Interview by Jenny Stewart, PlanetOut.com/Gay.com Editorial Director

Wednesday, June 13, 2012

'62 Reissue P Bass Colors

So some day I'd like to own at least one of the basses that Kim Deal played in the Pixies. It isn't a priority...but if and when I ever buy a decent bass...I'll be looking. With my own preferences in mind...I'd lean towards the 62 Reissue Fender Precision.

I've hashed out her basses elsewhere on this blog (see link above)...but one thing that has long bothered me is...what the hell color is that '62 Reissue? I was just reading an article in which she says it is Coral. But doing a little bit of research...Coral doesn't seem to be a color used on 62 basses. Fiesta Red is though...and that's damn close. There was also Shell Pink...but that doesn't look right. I suppose that it is possible that the reissues were made in colors not used for the originals.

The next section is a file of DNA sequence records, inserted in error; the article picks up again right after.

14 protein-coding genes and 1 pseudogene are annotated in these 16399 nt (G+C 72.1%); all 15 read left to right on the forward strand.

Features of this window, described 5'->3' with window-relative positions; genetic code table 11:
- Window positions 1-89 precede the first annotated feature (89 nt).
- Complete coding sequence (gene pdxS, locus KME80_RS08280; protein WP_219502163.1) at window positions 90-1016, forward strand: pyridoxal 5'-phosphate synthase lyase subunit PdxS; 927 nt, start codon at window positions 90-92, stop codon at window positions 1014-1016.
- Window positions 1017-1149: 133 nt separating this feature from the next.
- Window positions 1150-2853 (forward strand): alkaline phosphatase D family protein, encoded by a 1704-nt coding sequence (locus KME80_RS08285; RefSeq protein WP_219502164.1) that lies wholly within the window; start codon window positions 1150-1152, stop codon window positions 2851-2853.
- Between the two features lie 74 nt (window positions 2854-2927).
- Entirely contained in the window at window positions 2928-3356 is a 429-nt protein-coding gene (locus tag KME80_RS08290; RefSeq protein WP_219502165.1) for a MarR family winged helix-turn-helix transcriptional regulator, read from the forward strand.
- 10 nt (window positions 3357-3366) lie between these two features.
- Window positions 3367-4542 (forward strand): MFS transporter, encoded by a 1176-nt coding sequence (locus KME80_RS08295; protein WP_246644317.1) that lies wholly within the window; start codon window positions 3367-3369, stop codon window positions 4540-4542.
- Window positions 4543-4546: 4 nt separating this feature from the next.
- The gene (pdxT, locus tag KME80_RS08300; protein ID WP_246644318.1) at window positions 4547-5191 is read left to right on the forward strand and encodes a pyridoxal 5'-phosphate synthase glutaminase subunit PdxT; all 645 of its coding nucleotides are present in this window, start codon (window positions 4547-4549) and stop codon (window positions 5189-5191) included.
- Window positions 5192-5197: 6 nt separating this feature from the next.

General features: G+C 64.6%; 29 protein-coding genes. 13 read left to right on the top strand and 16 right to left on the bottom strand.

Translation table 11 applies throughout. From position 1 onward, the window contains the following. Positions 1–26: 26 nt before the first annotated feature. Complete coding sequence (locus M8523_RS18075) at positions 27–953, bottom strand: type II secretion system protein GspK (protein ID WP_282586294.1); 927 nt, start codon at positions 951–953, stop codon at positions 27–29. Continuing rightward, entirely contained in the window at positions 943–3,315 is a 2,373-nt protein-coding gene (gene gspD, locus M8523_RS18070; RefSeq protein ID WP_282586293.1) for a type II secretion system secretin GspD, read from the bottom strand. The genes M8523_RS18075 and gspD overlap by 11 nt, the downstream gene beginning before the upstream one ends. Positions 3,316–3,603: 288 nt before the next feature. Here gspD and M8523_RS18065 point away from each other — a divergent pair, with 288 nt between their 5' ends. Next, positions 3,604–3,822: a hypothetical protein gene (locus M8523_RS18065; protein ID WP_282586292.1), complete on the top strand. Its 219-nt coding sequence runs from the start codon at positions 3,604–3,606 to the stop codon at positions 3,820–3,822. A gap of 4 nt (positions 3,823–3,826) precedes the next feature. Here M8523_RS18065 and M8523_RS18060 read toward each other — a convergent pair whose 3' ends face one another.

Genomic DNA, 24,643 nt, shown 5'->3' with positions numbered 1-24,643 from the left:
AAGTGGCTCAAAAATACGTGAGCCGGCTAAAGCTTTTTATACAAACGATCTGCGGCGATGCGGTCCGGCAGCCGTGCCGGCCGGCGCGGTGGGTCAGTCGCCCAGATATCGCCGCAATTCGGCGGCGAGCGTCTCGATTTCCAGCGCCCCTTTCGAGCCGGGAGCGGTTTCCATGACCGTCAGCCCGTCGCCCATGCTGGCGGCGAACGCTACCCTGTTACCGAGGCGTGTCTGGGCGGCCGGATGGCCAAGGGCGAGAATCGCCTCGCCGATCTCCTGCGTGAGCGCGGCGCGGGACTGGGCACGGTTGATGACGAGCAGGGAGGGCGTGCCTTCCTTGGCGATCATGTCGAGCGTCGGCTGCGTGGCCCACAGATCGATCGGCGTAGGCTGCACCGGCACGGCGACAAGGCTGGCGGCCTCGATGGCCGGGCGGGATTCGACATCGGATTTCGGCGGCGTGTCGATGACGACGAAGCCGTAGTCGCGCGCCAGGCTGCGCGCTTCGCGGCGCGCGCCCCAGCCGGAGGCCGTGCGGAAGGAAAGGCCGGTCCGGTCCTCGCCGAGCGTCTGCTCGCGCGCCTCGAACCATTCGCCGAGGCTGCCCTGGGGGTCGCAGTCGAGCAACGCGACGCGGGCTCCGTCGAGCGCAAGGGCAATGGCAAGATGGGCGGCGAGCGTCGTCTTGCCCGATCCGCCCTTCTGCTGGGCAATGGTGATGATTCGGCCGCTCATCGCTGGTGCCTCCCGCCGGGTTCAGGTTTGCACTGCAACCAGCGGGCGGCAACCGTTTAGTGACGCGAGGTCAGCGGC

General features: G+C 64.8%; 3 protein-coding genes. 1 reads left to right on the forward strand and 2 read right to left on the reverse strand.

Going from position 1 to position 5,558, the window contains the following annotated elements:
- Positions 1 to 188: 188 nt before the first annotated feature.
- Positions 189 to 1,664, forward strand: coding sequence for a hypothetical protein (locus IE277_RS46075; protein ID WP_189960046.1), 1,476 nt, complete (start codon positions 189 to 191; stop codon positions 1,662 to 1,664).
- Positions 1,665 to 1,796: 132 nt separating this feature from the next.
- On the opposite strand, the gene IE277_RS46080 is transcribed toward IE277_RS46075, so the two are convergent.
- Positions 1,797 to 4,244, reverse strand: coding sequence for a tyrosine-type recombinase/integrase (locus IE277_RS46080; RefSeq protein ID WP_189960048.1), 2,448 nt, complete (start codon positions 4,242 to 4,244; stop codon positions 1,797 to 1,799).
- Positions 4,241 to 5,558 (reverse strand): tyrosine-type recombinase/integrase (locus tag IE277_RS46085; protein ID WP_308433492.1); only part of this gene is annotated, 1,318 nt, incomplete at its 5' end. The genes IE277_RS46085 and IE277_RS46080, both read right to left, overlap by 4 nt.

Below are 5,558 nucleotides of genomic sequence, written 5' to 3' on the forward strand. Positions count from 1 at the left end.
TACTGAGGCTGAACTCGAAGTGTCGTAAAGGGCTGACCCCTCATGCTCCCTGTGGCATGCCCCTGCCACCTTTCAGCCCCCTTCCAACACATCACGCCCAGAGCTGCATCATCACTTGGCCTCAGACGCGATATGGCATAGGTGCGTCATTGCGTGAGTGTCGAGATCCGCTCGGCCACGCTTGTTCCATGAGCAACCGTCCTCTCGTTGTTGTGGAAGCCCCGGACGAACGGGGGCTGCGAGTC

Colors below from here. Fender has a red color chart here (no sign of Coral or Shell Pink).

But I will give her that it sure as damn well does look Coral (2nd pic from left).

The second question becomes...what year was the thing? I mean...it was a 62 reissue...but a REissue. It was first used during fall of 1988 recordings for Doolittle. So if she bought it new...it was likely an 88 model. But who the hell knows if it was new. Even if it were from a shop it could have been used...or just a leftover from a year or so before.

If and when the time ever comes...maybe these guys can help.

Update: Somebody on the internet says this...which would explain quite a bit if true: